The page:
By Joel Warner
By Michael Roberts
By Alan Prendergast
By Michael Roberts
By Michael Roberts
By Amber Taufen
By Patricia Calhoun
By William Breathes
Pam Adair knows how to record the moment.
When she felt queasy on July 21 last year, she took a two-minute home pregnancy test and videotaped the stick as it turned blue.
"I wanted this child for fourteen months," she says. "I wanted him to be there every step of the way." During her pregnancy, Adair and her family regularly spoke into the lens of a video camera "as if it were the baby."
But some people didn't share Adair's enthusiasm for the newcomer--namely, her employer, All Stars Sports Cabaret.
Adair wasn't too overcome with the glow of pregnancy to realize that the company culture at a strip club might frown on a woman with a bulge in the belly. After all, the club sells sex, not its consequences. But since she wasn't a dancer--Adair tended bar there for a year and a half--she thought she was safe.
Female bartenders at All Stars wear tight black Lycra shorts and a black-and-white-striped referee blouse that ties at the cleavage; they are encouraged to dance around behind the bar to keep the atmosphere upbeat and sexy. Adair figured she could wear the full-sized jerseys that male employees wear when she began to show. She also planned to work the day shifts, when secondhand smoke was minimal and customers were sparse. She had made good friends there and enjoyed her well-paying job.
Most of all, she wanted her job back when she returned from maternity leave. "I love my money," she says.
But these notions were premature.
Adair knew the fate of other women who had told All Stars management they were carrying a child: They had been fired--or, worse, asked to have an abortion. So Adair thought way, way ahead.
Three days after learning of her pregnancy, Adair purposely asked Jeff Duncan, area director at All Stars, at 4255 South Santa Fe Drive, for a performance evaluation. Two of Adair's friends witnessed the stage-side conversation, and both say Duncan told Adair she was doing a great job. Duncan suggested she dance a little more, but other than that, he said, she was "perfect."
At 8 p.m. the same day, Adair's husband told Duncan the good news about his soon-to-be family. "He just wasn't the same Jeff since he found out I was pregnant," Adair claims.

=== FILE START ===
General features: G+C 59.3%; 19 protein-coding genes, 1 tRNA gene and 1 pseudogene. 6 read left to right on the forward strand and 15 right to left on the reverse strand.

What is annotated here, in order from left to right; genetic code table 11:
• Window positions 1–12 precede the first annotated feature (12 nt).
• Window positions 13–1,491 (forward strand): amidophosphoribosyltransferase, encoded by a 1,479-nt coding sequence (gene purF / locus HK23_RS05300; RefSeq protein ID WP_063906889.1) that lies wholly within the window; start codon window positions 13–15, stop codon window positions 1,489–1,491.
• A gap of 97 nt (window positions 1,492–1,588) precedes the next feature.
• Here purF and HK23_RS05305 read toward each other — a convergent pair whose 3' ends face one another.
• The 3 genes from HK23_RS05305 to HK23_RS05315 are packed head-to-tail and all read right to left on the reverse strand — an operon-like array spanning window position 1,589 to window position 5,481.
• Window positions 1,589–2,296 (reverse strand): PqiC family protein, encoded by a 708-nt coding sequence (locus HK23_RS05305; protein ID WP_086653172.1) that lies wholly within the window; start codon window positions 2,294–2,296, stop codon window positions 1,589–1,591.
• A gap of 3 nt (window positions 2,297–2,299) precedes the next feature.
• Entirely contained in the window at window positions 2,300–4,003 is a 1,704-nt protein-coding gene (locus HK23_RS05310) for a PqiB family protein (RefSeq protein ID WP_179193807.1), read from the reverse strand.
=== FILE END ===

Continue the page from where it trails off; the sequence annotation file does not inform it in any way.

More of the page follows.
Within a week, she was fired.
Adair says Duncan told her she was let go because her register came up $60 short one Saturday night. But Adair says she shared the register with another bartender that night, so it was impossible to prove who was at fault. The other bartender was not disciplined.
Adair believes she was fired because she was pregnant. So after her dismissal, she set out to prove that she was the latest victim in a pattern of discrimination at All Stars.
On August 7, four days after she was fired, Adair filed a complaint with the Colorado Department of Regulatory Agencies' Civil Rights Division. She told an investigator about other employees who were canned soon after they got pregnant.
A topless dancer named Kimberly was fired in March 1998, supposedly for touching her nipples on stage, which is considered to be a "dancing violation that could lead to liquor-law violations," according to All Stars records contained in the CRD complaint. But other dancers at the club say the claim was false. "She would never touch her breasts like that, not in the way they said she did," says Nicole, a dancer who left All Stars in April. Kimberly was pregnant, and "after that, everybody was afraid of getting pregnant or gaining weight," Nicole says.
Another dancer, Nina (her stage name), says Duncan befriended her the day she walked into the club in June 1998. "He told me what girls to watch, what girls to hang out with," says Nina, who is now twenty. "He even gave me my stage name. When I got pregnant, I went to him and asked him what I should do about it, and he said, 'I think it would be best if you got an abortion.' Then I did. And I felt like shit."
The next month, Nina got pregnant again with the same man, now her husband, and decided to quit rather than tell anyone at the club. When she returned to clean out her locker, word had spread about why she had left. "None of the management said anything to me, like I was diseased," says Nina. "They were real nice to me until I got pregnant. Then they turned into big assholes."
Duncan disputes Nina's version. "That's not true," he says. "Nina and I were never friends; I was her boss. Lots of women here get pregnant. We don't hold it against them. We move them to another place [in the bar] and let them work right up until they want to."
But that wasn't all Adair told the CRD. The same week she filed the complaint, one of her co-workers called Adair to beg her forgiveness because she had supported the club in the dispute.
Again, Adair was thinking ahead.
She tape-recorded the conversation, in which the sobbing waitress begins, "I'm calling to apologize...I got told to write that letter. I asked not to, but I was told [I had to]...I said I didn't want to, but they told me the letters weren't going anywhere so I didn't need to worry about it. So I thought, 'It's my choice.'" (Taping a two-way conversation, à la Linda Tripp, is legal in Colorado as long as one of the people knows the conversation is being recorded.)